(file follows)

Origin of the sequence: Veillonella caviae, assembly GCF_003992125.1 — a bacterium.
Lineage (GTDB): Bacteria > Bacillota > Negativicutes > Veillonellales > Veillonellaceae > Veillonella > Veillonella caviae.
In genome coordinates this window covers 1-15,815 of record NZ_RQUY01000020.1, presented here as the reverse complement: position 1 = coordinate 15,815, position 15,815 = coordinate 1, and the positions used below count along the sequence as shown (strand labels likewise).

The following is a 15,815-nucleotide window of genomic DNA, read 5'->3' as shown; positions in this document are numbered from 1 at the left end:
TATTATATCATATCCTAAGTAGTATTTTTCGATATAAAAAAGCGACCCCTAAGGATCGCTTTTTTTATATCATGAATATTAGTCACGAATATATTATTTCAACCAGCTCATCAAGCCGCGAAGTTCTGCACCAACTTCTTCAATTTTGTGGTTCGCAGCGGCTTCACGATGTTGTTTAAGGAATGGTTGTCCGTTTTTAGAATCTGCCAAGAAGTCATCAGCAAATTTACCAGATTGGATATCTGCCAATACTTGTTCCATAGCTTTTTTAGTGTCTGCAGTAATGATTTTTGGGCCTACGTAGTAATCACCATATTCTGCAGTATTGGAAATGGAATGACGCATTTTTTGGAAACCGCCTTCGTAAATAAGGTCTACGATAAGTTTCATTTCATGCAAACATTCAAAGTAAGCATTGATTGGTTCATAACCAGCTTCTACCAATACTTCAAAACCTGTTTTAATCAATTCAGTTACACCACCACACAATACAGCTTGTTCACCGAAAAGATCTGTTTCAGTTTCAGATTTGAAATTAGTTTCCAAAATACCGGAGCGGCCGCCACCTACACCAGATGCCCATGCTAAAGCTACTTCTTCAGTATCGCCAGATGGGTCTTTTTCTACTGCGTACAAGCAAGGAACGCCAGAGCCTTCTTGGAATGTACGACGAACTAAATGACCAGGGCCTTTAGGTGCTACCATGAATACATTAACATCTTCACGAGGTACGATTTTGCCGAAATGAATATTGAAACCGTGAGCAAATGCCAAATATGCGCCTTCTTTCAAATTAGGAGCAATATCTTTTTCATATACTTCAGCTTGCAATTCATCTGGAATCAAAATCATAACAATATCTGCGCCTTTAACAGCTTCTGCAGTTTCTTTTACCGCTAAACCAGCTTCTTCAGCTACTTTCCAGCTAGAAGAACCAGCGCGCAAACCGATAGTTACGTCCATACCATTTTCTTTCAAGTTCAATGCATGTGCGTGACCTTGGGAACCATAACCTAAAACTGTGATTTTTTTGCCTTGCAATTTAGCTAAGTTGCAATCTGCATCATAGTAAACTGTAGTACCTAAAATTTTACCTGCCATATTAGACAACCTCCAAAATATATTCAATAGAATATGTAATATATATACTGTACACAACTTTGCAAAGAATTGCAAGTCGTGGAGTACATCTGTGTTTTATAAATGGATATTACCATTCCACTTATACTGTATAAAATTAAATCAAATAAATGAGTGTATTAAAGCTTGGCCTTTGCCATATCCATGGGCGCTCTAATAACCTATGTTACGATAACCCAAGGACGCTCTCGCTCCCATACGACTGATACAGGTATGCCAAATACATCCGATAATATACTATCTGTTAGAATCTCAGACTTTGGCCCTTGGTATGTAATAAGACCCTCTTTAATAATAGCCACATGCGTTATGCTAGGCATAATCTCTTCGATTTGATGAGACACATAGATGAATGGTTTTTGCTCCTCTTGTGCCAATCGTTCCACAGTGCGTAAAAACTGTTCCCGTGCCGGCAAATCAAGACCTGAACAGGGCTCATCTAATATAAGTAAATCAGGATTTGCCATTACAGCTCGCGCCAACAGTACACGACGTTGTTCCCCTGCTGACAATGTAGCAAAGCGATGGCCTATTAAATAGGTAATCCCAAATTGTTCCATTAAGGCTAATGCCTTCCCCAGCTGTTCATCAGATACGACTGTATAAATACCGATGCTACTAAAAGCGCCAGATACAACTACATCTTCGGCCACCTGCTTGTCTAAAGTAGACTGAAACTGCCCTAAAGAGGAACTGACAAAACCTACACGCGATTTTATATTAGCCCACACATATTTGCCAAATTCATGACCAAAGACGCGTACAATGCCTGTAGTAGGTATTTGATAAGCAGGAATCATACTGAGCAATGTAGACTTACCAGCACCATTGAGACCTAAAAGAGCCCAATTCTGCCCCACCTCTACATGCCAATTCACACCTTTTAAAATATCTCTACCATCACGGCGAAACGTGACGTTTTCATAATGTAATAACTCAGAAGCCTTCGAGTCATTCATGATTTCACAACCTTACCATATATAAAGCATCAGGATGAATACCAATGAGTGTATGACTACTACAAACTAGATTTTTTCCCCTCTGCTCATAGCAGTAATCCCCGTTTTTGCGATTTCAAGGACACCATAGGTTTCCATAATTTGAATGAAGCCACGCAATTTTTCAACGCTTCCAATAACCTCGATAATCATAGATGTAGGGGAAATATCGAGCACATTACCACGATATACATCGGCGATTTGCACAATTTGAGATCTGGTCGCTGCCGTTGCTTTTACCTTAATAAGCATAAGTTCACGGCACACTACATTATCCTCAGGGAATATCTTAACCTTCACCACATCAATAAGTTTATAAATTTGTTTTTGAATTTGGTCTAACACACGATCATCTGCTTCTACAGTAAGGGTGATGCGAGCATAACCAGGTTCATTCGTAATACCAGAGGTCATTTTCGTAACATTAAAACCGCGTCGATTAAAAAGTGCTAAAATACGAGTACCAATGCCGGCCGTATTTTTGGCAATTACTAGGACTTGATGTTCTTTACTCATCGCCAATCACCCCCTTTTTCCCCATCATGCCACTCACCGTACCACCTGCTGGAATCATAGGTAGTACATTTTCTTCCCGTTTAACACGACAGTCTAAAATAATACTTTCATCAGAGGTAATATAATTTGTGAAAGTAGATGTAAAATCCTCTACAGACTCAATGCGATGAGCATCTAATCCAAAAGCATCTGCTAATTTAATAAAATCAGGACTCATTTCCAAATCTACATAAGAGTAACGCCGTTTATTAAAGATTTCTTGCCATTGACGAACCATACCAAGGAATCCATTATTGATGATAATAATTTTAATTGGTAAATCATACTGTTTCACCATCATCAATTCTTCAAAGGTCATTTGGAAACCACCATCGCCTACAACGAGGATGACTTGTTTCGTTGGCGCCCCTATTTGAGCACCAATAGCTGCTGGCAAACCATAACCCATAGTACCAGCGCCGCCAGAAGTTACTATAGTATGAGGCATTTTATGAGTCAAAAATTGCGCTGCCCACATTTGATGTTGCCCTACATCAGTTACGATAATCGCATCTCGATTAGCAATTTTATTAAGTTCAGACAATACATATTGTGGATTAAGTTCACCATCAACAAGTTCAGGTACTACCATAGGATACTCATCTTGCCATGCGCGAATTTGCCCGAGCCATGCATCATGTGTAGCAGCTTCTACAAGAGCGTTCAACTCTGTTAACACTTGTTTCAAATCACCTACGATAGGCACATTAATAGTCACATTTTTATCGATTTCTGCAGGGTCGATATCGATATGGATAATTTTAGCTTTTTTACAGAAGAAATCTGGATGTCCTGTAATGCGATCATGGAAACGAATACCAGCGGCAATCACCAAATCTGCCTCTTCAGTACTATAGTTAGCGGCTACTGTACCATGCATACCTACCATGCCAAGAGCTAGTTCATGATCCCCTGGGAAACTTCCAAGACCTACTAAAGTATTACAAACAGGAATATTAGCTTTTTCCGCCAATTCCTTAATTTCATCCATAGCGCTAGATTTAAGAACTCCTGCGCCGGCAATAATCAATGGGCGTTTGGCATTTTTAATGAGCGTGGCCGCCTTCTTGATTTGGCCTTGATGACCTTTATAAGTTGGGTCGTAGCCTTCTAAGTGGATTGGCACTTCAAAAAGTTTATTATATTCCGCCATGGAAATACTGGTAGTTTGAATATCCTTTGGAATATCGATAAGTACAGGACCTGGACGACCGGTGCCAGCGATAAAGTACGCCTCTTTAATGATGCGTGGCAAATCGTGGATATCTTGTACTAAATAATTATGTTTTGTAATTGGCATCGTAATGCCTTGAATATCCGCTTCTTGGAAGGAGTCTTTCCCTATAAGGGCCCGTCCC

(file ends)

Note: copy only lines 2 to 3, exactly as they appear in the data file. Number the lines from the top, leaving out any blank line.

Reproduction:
Lineage (GTDB): Bacteria > Bacillota > Negativicutes > Veillonellales > Veillonellaceae > Veillonella > Veillonella caviae.
In genome coordinates this window covers 1-15,815 of record NZ_RQUY01000020.1, presented here as the reverse complement: position 1 = coordinate 15,815, position 15,815 = coordinate 1, and the positions used below count along the sequence as shown (strand labels likewise).